Hungary’s industrial production decreased by 1.1% month on month in November, according to data adjusted seasonally and for working days, down from 2.0% in October, while the annual growth rate came in at 3.5%, adjusted for working days, the Central Statistical Office (KSH) reported its preliminary figures on Tuesday. This suggests that despite feeble industrial performance in Germany in October (-0.8% m/m) and November (-1.9% m/m), Hungary’s industry was not blown to pieces and production continued to grow, albeit at a muted pace.
According to preliminary data released by the KSH on Tuesday, the volume of industrial production grew by 4.0% year on year, according to unadjusted figures, and by 3.5%, according to working-day adjusted data. So far, we have the following information to go by:
- The majority of manufacturing subsections contributed to the increase.
- The manufacture of transport equipment representing the largest weight grew at a similar rate to the previous month. The manufacture of computer, electronic and optical products went up remarkably, while the manufacture of food products, beverages and tobacco was also higher than a year earlier.
- Industrial output in November - according to seasonally and working-day adjusted indices - was 1.1% below the level of the previous month.
- In the first eleven months of this year, production was 3.5% higher compared to the same period of the previous year.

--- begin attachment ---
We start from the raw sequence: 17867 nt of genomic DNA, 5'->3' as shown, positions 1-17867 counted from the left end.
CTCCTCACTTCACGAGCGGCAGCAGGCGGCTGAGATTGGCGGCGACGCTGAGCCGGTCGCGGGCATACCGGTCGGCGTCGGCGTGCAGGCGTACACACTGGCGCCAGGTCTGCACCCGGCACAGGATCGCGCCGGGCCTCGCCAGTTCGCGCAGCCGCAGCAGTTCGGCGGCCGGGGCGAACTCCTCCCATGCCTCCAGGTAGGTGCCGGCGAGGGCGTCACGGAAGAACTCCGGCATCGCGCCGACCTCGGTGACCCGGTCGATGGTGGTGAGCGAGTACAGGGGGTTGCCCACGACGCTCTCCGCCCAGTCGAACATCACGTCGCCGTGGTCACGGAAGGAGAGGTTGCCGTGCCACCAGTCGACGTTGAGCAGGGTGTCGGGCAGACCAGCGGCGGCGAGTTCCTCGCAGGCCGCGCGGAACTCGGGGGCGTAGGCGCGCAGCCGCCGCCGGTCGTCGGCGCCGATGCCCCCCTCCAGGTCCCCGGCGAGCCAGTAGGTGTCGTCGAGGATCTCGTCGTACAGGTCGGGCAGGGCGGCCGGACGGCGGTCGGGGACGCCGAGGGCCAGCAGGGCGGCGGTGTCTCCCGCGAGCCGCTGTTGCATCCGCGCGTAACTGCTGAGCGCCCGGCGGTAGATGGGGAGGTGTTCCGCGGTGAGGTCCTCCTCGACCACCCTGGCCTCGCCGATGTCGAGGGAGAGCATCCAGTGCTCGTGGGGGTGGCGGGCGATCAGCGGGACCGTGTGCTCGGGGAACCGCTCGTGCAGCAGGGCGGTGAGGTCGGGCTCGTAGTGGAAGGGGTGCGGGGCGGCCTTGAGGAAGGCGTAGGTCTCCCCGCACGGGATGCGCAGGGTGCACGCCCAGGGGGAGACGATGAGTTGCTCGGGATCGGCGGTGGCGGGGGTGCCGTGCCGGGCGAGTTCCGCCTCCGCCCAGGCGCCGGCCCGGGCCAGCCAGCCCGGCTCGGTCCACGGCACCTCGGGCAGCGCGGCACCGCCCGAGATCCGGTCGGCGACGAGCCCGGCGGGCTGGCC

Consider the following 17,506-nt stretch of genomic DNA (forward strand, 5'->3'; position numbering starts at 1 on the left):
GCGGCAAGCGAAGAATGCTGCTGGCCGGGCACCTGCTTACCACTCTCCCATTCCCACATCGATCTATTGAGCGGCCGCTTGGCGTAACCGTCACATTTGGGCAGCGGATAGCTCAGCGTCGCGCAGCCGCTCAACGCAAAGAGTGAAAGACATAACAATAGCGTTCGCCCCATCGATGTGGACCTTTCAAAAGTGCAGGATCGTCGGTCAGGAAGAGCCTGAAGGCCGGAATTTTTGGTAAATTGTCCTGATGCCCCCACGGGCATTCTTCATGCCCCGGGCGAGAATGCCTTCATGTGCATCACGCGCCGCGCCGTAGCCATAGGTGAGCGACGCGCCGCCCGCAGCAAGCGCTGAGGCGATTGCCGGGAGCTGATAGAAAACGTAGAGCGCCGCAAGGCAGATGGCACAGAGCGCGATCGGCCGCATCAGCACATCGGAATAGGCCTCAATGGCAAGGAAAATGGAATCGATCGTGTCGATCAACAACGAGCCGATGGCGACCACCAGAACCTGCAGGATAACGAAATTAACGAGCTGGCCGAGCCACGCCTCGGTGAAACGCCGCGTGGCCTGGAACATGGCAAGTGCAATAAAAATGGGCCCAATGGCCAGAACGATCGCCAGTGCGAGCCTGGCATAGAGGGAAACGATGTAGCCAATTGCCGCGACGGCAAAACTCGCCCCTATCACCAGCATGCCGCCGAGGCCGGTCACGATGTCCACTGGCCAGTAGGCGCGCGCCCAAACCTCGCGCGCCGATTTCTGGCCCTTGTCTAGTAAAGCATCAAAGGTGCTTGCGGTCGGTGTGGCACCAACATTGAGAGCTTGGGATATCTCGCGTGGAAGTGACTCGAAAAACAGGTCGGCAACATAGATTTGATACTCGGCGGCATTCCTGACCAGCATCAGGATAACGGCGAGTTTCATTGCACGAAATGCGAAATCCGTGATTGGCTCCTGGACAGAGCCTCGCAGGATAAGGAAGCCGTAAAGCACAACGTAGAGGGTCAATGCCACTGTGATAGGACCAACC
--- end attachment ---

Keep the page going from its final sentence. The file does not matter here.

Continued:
The unexpectedly poor German IP print for November (-1.9% m/m, the sharpest fall since the summer of 2015) reaffirmed views that this is not merely a hiccup on the Germany market caused by the automotive industry, rather a process rooted in a wider base. Analysts at ING bank believe there a chance that Germany was close to technical recession in the second half of 2018
(GDP contraction in two consecutive months), but we’ll have to wait a few more days to have a clearer picture on this.
At face value, today’s industrial production data has clearly increased the risk of a technical recession in Germany in the second half of 2018. Watch out for tomorrow’s trade data
The analysts warned that another disappointment, combined with the high inventory build-up in 2Q and 3Q, would clearly increase the likelihood of a technical recession. On the other hand, private and public consumption still have the potential to offset recession forces, they added.
"Looking ahead, however, even a technical recession should be nothing to be too worried about.
"It should be technical, without any significant marks on the labour market."
The analysts stressed that in fact, there are still plenty of reasons to remain optimistic, even for German industry:
- despite the recent deflation of new orders, order books are still richly filled and
- companies still report assured production close to record highs and
- while capacity utilisation has dropped to its lowest level since the third quarter of 2017, the lack of equipment still is a more limiting factor to production than the lack of skilled workers.
In addition to this, the recent pick-up in orders in the automotive industry and favourable financing conditions in the entire economy also bode well for at least solid industrial and investment activity in 2019.
Even If Germany did slump close to recession temporarily the Hungarian economy apparently got through it without much harm, thanks in part to the boosting effect of EU transfers and the momentum of domestic consumption.
Front page photo by MTI / Tibor Rosta